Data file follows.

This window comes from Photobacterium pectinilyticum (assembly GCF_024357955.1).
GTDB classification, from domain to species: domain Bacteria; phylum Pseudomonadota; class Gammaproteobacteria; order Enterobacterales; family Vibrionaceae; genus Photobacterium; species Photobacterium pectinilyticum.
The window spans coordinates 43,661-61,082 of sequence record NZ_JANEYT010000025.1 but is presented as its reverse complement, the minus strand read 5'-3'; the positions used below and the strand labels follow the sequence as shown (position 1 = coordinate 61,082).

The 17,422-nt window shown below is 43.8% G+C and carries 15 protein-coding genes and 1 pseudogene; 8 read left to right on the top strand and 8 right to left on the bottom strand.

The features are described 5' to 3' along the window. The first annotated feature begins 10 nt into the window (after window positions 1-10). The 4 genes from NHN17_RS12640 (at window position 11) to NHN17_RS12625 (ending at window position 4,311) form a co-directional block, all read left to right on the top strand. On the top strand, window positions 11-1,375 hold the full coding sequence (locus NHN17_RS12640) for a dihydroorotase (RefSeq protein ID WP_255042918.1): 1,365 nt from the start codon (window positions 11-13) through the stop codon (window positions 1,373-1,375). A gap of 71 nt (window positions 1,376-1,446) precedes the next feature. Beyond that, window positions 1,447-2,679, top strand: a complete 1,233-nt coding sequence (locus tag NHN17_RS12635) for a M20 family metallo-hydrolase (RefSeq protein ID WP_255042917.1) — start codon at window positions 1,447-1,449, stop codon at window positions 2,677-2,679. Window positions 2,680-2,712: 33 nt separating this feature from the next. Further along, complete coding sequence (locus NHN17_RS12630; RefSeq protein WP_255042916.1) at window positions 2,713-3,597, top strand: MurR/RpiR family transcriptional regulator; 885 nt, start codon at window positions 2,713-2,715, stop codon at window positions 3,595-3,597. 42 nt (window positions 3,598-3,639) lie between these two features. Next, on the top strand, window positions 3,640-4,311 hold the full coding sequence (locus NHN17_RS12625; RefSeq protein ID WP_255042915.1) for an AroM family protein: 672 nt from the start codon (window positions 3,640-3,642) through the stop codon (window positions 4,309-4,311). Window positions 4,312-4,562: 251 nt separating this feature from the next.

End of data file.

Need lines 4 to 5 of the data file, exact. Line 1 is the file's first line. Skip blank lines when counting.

The 17,422-nt window shown below is 43.8% G+C and carries 15 protein-coding genes and 1 pseudogene; 8 read left to right on the top strand and 8 right to left on the bottom strand.

The features are described 5' to 3' along the window. The first annotated feature begins 10 nt into the window (after window positions 1-10). The 4 genes from NHN17_RS12640 (at window position 11) to NHN17_RS12625 (ending at window position 4,311) form a co-directional block, all read left to right on the top strand. On the top strand, window positions 11-1,375 hold the full coding sequence (locus NHN17_RS12640) for a dihydroorotase (RefSeq protein ID WP_255042918.1): 1,365 nt from the start codon (window positions 11-13) through the stop codon (window positions 1,373-1,375). A gap of 71 nt (window positions 1,376-1,446) precedes the next feature. Beyond that, window positions 1,447-2,679, top strand: a complete 1,233-nt coding sequence (locus tag NHN17_RS12635) for a M20 family metallo-hydrolase (RefSeq protein ID WP_255042917.1) — start codon at window positions 1,447-1,449, stop codon at window positions 2,677-2,679. Window positions 2,680-2,712: 33 nt separating this feature from the next. Further along, complete coding sequence (locus NHN17_RS12630; RefSeq protein WP_255042916.1) at window positions 2,713-3,597, top strand: MurR/RpiR family transcriptional regulator; 885 nt, start codon at window positions 2,713-2,715, stop codon at window positions 3,595-3,597. 42 nt (window positions 3,598-3,639) lie between these two features. Next, on the top strand, window positions 3,640-4,311 hold the full coding sequence (locus NHN17_RS12625; RefSeq protein ID WP_255042915.1) for an AroM family protein: 672 nt from the start codon (window positions 3,640-3,642) through the stop codon (window positions 4,309-4,311). Window positions 4,312-4,562: 251 nt separating this feature from the next.